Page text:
We spread out on the grass, the lake far away and silky. Finally, after months of staring up at mirrored city glass, I could see stars. A 3 year old boy slept beside his mother on the blanket with me. The plan had been to wake him to see the naked night sky for the first time, but his dreams were proving too heavy. With the exception of a few months, I’ve spent most of my life in places populated with over a million people. I’m intimately acquainted with the light-polluted night sky and it’s smattering of maybe-satellite maybe-stars. Not that the city is without beauty. Lonely cubes of light brighten endless shafts of glass. Red flashes burst from tower tops in silent warning to passing aircraft.
But these urban delights are no match for the night sky. To see the milky way poured across your eyes and swim in its barely perceptible movement is to locate yourself in time and space. It is to recognize that truly, in the scale of all existence, you, your problems, your fears, are fucking nothing. It’s a good thing to remember.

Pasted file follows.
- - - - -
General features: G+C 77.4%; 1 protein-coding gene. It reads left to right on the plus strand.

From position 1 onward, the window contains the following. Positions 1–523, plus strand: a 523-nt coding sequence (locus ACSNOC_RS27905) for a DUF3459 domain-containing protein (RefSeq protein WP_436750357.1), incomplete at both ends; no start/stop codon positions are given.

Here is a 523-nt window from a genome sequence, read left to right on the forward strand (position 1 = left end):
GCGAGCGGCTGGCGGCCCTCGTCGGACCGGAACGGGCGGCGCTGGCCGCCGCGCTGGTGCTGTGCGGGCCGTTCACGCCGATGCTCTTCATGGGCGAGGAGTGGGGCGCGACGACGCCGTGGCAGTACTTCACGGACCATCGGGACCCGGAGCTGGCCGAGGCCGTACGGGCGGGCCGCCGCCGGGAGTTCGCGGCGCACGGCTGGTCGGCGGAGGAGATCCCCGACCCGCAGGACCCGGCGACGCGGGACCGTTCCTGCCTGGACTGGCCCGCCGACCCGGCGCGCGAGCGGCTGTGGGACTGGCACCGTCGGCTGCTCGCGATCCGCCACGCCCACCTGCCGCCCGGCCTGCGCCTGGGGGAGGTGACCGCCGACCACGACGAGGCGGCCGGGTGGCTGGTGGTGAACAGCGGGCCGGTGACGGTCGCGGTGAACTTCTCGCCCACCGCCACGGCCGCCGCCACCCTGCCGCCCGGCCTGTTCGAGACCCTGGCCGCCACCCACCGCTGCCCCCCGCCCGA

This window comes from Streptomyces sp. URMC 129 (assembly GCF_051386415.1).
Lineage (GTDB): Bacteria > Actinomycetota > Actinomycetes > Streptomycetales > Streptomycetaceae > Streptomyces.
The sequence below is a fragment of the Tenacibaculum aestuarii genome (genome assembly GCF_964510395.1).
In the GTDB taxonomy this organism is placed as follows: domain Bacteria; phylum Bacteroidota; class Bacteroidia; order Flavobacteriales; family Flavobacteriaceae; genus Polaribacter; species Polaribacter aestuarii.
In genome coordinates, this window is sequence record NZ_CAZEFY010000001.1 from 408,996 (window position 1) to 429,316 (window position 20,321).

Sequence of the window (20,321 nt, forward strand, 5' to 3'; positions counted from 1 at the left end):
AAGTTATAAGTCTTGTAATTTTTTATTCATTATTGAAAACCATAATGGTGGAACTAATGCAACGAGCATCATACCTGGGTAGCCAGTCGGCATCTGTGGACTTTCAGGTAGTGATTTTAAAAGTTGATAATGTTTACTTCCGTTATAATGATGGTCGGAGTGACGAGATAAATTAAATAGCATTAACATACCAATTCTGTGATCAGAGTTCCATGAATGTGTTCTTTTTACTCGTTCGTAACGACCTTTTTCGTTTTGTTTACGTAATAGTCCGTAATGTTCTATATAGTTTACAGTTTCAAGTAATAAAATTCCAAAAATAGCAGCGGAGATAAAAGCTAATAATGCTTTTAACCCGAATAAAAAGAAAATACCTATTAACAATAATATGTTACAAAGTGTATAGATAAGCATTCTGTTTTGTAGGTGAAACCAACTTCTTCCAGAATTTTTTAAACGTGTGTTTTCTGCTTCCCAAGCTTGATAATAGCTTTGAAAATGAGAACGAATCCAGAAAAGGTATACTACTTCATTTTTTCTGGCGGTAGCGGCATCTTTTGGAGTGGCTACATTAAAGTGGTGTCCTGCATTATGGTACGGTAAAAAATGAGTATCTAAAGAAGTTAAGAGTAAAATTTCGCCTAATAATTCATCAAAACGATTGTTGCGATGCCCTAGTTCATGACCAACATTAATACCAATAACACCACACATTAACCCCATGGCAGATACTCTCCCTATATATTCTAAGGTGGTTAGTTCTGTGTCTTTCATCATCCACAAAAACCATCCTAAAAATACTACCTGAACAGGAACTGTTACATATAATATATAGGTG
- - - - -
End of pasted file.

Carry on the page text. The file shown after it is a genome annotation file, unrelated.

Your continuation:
It took maybe 30 minutes for the boy to move. His mother spoke at the pace of the stars.
“Look up. Look up.”
A frustrated grunt. He was awake.
“Do you see the stars?”
Affirmation whimpered from the grass.
“How many?” she asked.
A full minute passed as his eyes finally adjusted. I could hear the stars oozing into his consciousness, that sound the earth makes when you’re close enough to hear it.
“So many,” he said.
A few moments later he was in the back seat of the car, fast asleep. I walked to the lake, dipped my paddle into the sky, and rippled to bed.